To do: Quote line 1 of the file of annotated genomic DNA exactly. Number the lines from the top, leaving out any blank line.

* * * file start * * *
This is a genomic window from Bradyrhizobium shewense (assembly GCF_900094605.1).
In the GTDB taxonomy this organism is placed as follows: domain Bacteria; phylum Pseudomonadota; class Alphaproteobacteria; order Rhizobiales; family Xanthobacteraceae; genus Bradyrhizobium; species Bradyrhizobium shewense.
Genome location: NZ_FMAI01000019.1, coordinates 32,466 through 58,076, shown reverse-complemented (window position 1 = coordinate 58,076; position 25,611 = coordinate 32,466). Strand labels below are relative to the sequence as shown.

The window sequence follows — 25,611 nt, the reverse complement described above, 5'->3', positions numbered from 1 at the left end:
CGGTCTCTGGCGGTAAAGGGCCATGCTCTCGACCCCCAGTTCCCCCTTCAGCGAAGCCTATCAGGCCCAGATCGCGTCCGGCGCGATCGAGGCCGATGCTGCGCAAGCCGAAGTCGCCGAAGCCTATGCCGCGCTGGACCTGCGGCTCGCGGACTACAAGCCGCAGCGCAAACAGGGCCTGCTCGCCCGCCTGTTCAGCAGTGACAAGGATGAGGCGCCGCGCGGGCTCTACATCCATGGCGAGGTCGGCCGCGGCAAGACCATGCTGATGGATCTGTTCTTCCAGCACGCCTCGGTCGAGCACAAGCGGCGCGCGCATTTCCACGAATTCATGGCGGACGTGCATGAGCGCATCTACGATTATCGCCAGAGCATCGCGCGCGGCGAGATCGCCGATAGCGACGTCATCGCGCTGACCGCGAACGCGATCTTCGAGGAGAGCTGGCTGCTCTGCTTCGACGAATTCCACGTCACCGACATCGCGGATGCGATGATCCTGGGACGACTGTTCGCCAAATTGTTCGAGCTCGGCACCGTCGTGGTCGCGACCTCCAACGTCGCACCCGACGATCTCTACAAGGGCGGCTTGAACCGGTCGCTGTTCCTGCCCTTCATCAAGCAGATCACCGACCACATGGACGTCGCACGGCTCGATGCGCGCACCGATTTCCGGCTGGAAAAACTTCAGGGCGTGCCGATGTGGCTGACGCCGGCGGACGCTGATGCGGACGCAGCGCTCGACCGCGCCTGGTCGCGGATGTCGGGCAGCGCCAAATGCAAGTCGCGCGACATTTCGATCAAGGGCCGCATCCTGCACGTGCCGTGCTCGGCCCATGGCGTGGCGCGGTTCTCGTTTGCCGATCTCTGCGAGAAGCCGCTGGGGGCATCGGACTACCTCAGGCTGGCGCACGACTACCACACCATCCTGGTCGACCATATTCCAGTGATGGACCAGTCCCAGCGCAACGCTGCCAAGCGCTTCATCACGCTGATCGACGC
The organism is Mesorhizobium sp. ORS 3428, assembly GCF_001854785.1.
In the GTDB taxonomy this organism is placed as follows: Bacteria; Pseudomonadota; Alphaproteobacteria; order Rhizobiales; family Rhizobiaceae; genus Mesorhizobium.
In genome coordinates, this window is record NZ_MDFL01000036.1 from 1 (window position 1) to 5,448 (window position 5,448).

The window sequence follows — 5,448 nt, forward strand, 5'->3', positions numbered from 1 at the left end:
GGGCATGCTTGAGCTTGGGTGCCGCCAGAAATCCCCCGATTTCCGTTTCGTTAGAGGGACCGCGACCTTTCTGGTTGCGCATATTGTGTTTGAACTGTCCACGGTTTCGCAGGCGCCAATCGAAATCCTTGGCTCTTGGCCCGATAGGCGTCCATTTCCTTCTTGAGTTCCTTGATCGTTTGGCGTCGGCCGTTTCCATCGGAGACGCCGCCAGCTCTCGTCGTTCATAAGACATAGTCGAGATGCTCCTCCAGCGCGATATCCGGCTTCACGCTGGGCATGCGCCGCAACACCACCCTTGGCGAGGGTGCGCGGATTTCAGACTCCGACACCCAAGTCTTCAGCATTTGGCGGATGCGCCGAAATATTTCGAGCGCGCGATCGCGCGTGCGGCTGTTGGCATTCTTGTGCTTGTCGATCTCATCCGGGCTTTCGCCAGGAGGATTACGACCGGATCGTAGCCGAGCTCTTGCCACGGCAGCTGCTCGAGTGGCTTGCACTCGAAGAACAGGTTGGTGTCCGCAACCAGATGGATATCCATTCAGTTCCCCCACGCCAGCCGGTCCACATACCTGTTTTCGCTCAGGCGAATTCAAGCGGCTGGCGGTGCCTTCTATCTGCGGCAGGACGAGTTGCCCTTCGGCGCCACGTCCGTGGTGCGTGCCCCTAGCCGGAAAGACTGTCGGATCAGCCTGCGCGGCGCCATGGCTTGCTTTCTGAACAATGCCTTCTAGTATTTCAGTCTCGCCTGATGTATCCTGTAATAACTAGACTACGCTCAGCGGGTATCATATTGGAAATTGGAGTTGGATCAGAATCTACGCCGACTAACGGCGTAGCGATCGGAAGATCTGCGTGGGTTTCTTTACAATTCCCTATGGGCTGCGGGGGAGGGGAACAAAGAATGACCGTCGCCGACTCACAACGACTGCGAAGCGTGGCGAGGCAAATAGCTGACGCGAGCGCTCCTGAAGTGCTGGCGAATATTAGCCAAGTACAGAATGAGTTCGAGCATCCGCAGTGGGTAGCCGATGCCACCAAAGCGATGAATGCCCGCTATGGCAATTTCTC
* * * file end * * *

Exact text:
This is a genomic window from Bradyrhizobium shewense (assembly GCF_900094605.1).